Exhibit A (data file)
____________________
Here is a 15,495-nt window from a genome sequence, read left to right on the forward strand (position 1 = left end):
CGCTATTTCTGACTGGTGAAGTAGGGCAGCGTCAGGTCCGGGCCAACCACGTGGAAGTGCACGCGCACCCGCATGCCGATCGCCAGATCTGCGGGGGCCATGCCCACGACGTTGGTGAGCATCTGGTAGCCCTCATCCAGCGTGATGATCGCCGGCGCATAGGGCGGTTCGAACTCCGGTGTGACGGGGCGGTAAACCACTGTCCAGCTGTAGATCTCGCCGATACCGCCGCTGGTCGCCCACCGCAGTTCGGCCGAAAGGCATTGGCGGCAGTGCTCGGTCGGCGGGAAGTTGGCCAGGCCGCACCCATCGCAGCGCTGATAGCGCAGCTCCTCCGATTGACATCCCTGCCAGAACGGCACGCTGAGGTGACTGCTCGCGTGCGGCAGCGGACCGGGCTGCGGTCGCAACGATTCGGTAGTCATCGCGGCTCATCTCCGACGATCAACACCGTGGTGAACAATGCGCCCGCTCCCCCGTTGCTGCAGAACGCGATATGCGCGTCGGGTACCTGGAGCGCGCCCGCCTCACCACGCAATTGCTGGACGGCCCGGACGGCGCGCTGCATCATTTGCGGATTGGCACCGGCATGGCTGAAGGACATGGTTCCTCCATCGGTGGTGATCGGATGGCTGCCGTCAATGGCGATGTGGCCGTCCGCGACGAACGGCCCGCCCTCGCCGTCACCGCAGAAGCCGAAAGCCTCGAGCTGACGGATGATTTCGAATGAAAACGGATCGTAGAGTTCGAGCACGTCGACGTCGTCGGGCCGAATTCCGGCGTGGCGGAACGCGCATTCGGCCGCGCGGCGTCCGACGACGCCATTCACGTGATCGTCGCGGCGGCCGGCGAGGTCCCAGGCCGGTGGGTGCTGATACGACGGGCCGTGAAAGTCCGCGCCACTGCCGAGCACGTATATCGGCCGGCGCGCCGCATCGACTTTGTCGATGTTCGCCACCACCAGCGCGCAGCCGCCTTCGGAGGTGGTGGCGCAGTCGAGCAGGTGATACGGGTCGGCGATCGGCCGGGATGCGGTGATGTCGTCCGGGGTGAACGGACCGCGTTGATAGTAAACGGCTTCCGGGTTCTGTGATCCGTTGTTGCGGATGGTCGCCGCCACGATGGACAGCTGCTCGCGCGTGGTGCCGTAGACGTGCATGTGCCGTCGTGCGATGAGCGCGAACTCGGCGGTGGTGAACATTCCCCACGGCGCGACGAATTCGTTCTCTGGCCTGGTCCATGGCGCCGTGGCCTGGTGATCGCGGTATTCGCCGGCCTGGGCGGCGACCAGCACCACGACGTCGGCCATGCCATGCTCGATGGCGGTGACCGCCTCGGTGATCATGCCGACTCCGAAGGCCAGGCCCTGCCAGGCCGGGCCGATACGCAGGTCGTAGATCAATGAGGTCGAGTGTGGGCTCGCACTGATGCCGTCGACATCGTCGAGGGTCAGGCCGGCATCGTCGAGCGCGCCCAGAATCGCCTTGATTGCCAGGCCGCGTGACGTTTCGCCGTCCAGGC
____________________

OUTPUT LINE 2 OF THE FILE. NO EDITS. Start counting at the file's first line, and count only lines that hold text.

CGCTATTTCTGACTGGTGAAGTAGGGCAGCGTCAGGTCCGGGCCAACCACGTGGAAGTGCACGCGCACCCGCATGCCGATCGCCAGATCTGCGGGGGCCATGCCCACGACGTTGGTGAGCATCTGGTAGCCCTCATCCAGCGTGATGATCGCCGGCGCATAGGGCGGTTCGAACTCCGGTGTGACGGGGCGGTAAACCACTGTCCAGCTGTAGATCTCGCCGATACCGCCGCTGGTCGCCCACCGCAGTTCGGCCGAAAGGCATTGGCGGCAGTGCTCGGTCGGCGGGAAGTTGGCCAGGCCGCACCCATCGCAGCGCTGATAGCGCAGCTCCTCCGATTGACATCCCTGCCAGAACGGCACGCTGAGGTGACTGCTCGCGTGCGGCAGCGGACCGGGCTGCGGTCGCAACGATTCGGTAGTCATCGCGGCTCATCTCCGACGATCAACACCGTGGTGAACAATGCGCCCGCTCCCCCGTTGCTGCAGAACGCGATATGCGCGTCGGGTACCTGGAGCGCGCCCGCCTCACCACGCAATTGCTGGACGGCCCGGACGGCGCGCTGCATCATTTGCGGATTGGCACCGGCATGGCTGAAGGACATGGTTCCTCCATCGGTGGTGATCGGATGGCTGCCGTCAATGGCGATGTGGCCGTCCGCGACGAACGGCCCGCCCTCGCCGTCACCGCAGAAGCCGAAAGCCTCGAGCTGACGGATGATTTCGAATGAAAACGGATCGTAGAGTTCGAGCACGTCGACGTCGTCGGGCCGAATTCCGGCGTGGCGGAACGCGCATTCGGCCGCGCGGCGTCCGACGACGCCATTCACGTGATCGTCGCGGCGGCCGGCGAGGTCCCAGGCCGGTGGGTGCTGATACGACGGGCCGTGAAAGTCCGCGCCACTGCCGAGCACGTATATCGGCCGGCGCGCCGCATCGACTTTGTCGATGTTCGCCACCACCAGCGCGCAGCCGCCTTCGGAGGTGGTGGCGCAGTCGAGCAGGTGATACGGGTCGGCGATCGGCCGGGATGCGGTGATGTCGTCCGGGGTGAACGGACCGCGTTGATAGTAAACGGCTTCCGGGTTCTGTGATCCGTTGTTGCGGATGGTCGCCGCCACGATGGACAGCTGCTCGCGCGTGGTGCCGTAGACGTGCATGTGCCGTCGTGCGATGAGCGCGAACTCGGCGGTGGTGAACATTCCCCACGGCGCGACGAATTCGTTCTCTGGCCTGGTCCATGGCGCCGTGGCCTGGTGATCGCGGTATTCGCCGGCCTGGGCGGCGACCAGCACCACGACGTCGGCCATGCCATGCTCGATGGCGGTGACCGCCTCGGTGATCATGCCGACTCCGAAGGCCAGGCCCTGCCAGGCCGGGCCGATACGCAGGTCGTAGATCAATGAGGTCGAGTGTGGGCTCGCACTGATGCCGTCGACATCGTCGAGGGTCAGGCCGGCATCGTCGAGCGCGCCCAGAATCGCCTTGATTGCCAGGCCGCGTGACGTTTCGCCGTCCAGGC